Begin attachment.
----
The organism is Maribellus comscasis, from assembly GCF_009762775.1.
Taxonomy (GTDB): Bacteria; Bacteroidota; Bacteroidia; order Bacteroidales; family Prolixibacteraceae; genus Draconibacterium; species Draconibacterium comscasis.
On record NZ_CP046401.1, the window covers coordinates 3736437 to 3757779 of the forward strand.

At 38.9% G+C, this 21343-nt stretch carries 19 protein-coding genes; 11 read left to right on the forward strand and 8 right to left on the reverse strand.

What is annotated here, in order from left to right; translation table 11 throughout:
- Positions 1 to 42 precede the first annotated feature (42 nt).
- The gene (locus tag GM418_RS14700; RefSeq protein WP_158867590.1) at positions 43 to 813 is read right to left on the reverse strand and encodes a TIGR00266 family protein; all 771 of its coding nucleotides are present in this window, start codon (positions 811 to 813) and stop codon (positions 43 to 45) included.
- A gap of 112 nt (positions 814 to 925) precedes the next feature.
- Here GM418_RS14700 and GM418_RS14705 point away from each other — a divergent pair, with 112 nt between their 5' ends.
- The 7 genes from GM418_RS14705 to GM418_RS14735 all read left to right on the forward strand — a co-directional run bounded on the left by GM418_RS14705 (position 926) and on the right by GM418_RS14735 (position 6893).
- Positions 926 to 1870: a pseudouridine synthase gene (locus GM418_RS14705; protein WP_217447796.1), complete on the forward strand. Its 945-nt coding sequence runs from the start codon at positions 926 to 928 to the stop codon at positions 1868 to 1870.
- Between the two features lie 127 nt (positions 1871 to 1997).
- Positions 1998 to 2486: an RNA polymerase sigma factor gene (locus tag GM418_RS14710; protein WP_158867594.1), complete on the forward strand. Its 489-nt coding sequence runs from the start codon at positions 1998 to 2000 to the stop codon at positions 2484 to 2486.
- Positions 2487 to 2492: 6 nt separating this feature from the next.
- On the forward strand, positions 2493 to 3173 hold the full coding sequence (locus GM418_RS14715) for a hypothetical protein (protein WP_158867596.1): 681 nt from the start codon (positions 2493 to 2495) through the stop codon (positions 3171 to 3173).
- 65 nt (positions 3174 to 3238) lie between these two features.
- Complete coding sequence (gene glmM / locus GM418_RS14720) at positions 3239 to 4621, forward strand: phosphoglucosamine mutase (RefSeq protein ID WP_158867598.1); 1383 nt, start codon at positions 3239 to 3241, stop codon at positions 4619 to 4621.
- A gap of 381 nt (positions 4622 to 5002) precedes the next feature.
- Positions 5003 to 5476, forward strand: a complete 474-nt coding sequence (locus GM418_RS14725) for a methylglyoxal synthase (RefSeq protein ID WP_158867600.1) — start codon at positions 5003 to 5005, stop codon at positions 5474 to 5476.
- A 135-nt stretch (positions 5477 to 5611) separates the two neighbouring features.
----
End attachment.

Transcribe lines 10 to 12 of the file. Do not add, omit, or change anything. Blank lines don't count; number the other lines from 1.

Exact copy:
- The 7 genes from GM418_RS14705 to GM418_RS14735 all read left to right on the forward strand — a co-directional run bounded on the left by GM418_RS14705 (position 926) and on the right by GM418_RS14735 (position 6893).
- Positions 926 to 1870: a pseudouridine synthase gene (locus GM418_RS14705; protein WP_217447796.1), complete on the forward strand. Its 945-nt coding sequence runs from the start codon at positions 926 to 928 to the stop codon at positions 1868 to 1870.
- Between the two features lie 127 nt (positions 1871 to 1997).